What We Attract

Interestingly, the world still appears to be falling apart in 2020. Nothing has changed. Everybody is still carrying on. Keeping on keeping on.

Do you think these days will be read about in history books? Will my grandkids ask me what I was doing when Brexit happened?

Yes dear, I was eating my crumpets and having my tea and planning to add toilet roll to next week’s shopping list. I expect when Germany went down in WWII people were cooking dinner and serving up rationed potatoes, just like any other day.

People just keep on keeping on, because, honestly, what else is there to do?

Other than be informed and try to help as much as one can by spreading awareness and donations and showing love. It’s easy to show love when love abounds, and hard to show love when all you see is moody hatred.

I live in Crewe, as I have said a million times, and more often than not, in this awful town, I experience negativity. There is a lot of poverty and uncouthness here, so when I am greeted nicely or experience something good from someone, I am genuinely surprised.

I think you also attract what you put out. I generally go about my day very negatively. Stressed and frustrated and expecting people to swear at me. The other day at the post office, I had a mountain of parcels to post and my boy began to cry in his pram as I was halfway through dealing with the cashier. The queue behind me grew longer and heavier and more impatient, the air became muggy and hot and I was sweltering under my coat and imagined my son must also be doing the same which is why he was fussing. He began to bawl loudly and the cashier next to mine said to the customer behind me, ‘If we could get that young man to SHUT UP, I could help you better’.

Folks, I was mortified and ashamed and stressed and upset. I was doing my best to finish my business quickly and hush my son simultaneously, and a bit of empathy would have meant the world. In that moment the heat of shame and anger crept around my face and as soon as I snatched my receipt I stormed out, muttering about how I despise Crewe and every single filthy, uncouth, ill-mannered, insensitive, horrible chav in this depressing grey shitty town.

There.

I felt ashamed afterwards for saying those things because it made me no better than they were.

Do we really attract what we put out?

March

 

The sun has not yet risen completely, it struggles through some pinkish clouds, a colourful backdrop to the silhouette of a cherry blossom tree, now downy and pink. The car door of a 2005 Nissan Micra opens, a black boot with the toe worn away is pulled into the driver’s side, the door slams shut. Engine rumbles. BBC Radio 4 starts, 7:25am with a discussion on whether or not Britain should stay in the European Union.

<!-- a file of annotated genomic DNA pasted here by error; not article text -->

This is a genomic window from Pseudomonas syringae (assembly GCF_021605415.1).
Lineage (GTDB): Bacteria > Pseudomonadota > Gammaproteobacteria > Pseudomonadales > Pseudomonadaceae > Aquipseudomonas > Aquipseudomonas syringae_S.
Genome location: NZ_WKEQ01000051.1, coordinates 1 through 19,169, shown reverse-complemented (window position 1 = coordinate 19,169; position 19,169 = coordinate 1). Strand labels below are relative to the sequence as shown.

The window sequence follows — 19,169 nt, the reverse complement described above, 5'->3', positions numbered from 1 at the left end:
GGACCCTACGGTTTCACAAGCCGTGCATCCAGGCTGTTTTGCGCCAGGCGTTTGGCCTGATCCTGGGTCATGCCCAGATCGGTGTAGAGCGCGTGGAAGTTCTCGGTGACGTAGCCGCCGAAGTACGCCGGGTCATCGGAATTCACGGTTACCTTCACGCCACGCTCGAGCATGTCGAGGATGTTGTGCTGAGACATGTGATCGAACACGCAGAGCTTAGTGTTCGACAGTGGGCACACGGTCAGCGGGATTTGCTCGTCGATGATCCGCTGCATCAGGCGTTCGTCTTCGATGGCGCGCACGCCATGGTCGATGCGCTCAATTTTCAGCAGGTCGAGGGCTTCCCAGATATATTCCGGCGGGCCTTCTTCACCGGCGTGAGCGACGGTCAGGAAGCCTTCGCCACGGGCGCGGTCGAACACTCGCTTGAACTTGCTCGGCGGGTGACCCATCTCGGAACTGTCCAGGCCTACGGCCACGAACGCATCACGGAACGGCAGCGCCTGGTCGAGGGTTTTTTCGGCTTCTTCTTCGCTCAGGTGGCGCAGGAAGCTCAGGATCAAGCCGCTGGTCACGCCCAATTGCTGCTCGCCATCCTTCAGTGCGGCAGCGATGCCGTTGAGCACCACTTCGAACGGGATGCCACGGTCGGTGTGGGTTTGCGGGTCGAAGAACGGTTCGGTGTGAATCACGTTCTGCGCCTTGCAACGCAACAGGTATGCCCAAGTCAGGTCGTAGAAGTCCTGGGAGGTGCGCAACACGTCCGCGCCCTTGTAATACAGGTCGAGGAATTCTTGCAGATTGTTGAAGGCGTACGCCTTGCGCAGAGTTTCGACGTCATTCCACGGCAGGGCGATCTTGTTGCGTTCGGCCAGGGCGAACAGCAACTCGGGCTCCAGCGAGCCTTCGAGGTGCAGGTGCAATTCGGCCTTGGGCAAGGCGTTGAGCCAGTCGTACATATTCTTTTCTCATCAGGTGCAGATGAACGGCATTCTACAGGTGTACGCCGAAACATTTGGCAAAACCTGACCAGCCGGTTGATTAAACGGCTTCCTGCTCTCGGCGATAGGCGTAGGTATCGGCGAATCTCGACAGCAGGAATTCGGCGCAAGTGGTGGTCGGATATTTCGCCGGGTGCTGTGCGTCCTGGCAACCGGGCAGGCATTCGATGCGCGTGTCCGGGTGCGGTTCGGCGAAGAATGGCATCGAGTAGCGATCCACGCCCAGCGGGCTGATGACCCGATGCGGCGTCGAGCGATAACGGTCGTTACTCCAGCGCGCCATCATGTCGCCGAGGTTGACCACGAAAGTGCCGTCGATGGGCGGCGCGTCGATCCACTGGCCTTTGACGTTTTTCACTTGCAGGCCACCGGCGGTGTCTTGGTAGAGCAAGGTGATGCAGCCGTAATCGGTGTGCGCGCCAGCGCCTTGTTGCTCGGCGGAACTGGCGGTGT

I don’t have many thoughts on the matter. I know most politicians are arguing their cases based on personal gain. Nobody really cares about what will happen to the rest of us. Are we safer? Are we more susceptible? I’m inclined to stay, mostly because I don’t like massive change. The last time we had such a big change, bombs were being thrown down on London.

Boots walking on the pavement. Sometimes trainers. Sometimes wet, sometimes dry. Sound of ice scraper scraping away frost off the windows of my Nissan Micra. Ice chips flying over the edge of the windscreen, breath clouding as red-cold fingers tap the ice scraper on a red brick wall, and slip it into the car door pocket.

Knocking on a wooden door.

Bags and shoes clattering down a narrow corridor. Two boys clambering into my car, shoving each other as they do.

“Don’t talk to strangers!”

“Have a nice day!”

A blue scarf is wrapped around my neck, a light blue jacket, slightly rumpled, adorns my shoulders. I carry a black backpack, containing my laptop and all my study books.

Into the glass library, hot cup of black coffee swirling, loud tapping on a keyboard.

A cough. Two coughs.

Chatter over books.

Chatter over chips about books.

A pile of books falling on the table, feverish thumbing through the pages. Hours stretched out in the Glass Library on the sofa, the light from the laptop screen heavy illumination in the dimness of the library at midnight.

The frost stops.

I say goodbye to my family who are going to visit my dad for Easter. I didn’t go with them because I am bogged down with assignments.

D and I travel to March, a small town with one high street and a quaint little museum. We have a Subway, buy some books from a charity shop, and drive on to Sutton Bridge. It’s windy and cold and barren, and nobody walks along its narrow streets. Lots of houses are run down and empty, graffiti scrawled on their broken walls. We drive to Hunstanton beach the next morning, and a storm drives us indoors, wet and shivering. We have jacket potatoes and tea. King’s Lynn  is empty because it’s Easter Sunday, so we watch Zootropolis in an ancient picture house. The seats are red velvet, and the ceilings are heavily designed, stained glass windows adorn the balcony looking out over the black and white tiled lobby.

The clocks go forward.

The sun shines.

The blossoms open their pretty pink and white petals to embrace the deep blueness of the sky.

I am again sitting in the dark, typing away, twenty two years old and not a day wiser, each click of the clock a loud, muffled thump as the last second of March ticks by.

16_canvas2000.jpg